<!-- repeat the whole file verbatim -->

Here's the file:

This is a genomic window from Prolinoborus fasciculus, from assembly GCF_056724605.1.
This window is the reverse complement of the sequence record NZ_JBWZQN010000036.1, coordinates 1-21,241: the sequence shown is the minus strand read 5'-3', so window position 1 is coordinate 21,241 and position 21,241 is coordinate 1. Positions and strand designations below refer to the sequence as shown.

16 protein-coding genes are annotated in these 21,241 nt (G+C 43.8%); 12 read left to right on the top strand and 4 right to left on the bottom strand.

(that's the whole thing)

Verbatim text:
This is a genomic window from Prolinoborus fasciculus, from assembly GCF_056724605.1.
This window is the reverse complement of the sequence record NZ_JBWZQN010000036.1, coordinates 1-21,241: the sequence shown is the minus strand read 5'-3', so window position 1 is coordinate 21,241 and position 21,241 is coordinate 1. Positions and strand designations below refer to the sequence as shown.

16 protein-coding genes are annotated in these 21,241 nt (G+C 43.8%); 12 read left to right on the top strand and 4 right to left on the bottom strand.